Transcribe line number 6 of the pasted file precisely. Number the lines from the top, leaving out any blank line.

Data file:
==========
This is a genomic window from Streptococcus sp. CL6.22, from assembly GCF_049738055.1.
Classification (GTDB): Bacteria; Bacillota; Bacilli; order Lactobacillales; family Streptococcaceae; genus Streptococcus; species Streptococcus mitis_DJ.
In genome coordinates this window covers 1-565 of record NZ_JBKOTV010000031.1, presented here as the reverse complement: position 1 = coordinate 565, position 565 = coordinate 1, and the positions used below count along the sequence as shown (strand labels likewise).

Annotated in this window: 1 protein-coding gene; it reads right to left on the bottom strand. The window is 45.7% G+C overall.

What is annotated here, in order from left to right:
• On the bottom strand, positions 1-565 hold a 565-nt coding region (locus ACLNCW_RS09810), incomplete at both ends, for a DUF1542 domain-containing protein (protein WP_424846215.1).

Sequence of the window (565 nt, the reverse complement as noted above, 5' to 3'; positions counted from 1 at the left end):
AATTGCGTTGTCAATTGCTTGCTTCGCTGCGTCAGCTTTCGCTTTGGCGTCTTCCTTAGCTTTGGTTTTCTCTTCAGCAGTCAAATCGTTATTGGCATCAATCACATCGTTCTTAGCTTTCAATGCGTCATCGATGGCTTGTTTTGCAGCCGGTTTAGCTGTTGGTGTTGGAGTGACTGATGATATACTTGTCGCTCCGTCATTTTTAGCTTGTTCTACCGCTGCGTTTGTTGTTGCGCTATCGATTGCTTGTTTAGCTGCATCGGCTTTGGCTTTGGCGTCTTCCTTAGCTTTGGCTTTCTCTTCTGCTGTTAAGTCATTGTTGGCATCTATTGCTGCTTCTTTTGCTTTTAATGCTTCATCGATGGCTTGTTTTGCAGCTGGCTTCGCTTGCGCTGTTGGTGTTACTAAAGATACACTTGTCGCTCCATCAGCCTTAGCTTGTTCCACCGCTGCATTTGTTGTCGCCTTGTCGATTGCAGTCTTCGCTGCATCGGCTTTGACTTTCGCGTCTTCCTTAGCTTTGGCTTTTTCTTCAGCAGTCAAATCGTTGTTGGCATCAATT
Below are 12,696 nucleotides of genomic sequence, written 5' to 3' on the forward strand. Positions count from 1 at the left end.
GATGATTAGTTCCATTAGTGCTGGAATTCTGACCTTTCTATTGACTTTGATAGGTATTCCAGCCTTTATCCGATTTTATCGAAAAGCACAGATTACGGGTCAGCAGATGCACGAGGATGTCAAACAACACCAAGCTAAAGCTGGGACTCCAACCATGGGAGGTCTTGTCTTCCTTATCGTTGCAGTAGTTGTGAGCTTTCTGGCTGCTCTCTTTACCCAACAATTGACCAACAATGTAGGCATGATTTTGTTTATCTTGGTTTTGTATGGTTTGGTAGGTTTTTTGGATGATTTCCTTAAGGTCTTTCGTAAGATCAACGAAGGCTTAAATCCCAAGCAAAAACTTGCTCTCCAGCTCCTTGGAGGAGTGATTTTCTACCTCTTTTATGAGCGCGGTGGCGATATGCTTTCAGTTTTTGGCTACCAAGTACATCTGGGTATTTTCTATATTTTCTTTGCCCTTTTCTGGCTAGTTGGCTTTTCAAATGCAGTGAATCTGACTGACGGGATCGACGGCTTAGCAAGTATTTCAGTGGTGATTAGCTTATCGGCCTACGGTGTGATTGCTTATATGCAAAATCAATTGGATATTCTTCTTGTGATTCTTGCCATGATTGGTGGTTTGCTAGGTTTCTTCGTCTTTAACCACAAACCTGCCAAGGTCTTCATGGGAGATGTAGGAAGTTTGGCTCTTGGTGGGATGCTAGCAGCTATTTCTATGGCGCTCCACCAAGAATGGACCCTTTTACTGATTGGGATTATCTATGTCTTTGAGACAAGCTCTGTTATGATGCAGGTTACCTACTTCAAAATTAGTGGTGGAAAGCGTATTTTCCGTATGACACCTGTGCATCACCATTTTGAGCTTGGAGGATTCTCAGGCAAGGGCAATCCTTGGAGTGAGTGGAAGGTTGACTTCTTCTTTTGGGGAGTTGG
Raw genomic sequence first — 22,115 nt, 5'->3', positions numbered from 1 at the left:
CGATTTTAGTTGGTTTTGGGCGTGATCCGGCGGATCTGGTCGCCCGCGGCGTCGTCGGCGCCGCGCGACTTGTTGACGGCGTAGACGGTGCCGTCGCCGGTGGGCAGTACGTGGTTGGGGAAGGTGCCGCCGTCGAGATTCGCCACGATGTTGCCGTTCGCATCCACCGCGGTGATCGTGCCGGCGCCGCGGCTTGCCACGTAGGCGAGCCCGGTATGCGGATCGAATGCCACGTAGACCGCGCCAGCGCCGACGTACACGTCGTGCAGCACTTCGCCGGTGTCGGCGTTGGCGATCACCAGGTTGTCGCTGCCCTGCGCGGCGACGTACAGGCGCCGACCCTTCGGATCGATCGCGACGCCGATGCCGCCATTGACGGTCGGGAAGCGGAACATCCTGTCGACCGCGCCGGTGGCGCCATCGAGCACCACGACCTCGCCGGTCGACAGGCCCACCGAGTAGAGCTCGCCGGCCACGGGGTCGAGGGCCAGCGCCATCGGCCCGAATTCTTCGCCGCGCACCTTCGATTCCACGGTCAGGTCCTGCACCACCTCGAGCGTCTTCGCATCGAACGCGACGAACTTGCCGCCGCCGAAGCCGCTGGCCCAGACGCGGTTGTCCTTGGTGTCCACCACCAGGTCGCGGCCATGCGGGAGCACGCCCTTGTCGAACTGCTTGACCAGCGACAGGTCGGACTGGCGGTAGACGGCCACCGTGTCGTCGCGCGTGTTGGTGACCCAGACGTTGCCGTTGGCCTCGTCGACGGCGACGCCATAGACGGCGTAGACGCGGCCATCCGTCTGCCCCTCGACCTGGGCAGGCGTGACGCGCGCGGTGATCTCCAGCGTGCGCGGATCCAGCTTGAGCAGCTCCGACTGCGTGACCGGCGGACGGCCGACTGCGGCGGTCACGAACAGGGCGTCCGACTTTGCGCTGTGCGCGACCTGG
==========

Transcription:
• On the bottom strand, positions 1-565 hold a 565-nt coding region (locus ACLNCW_RS09810), incomplete at both ends, for a DUF1542 domain-containing protein (protein WP_424846215.1).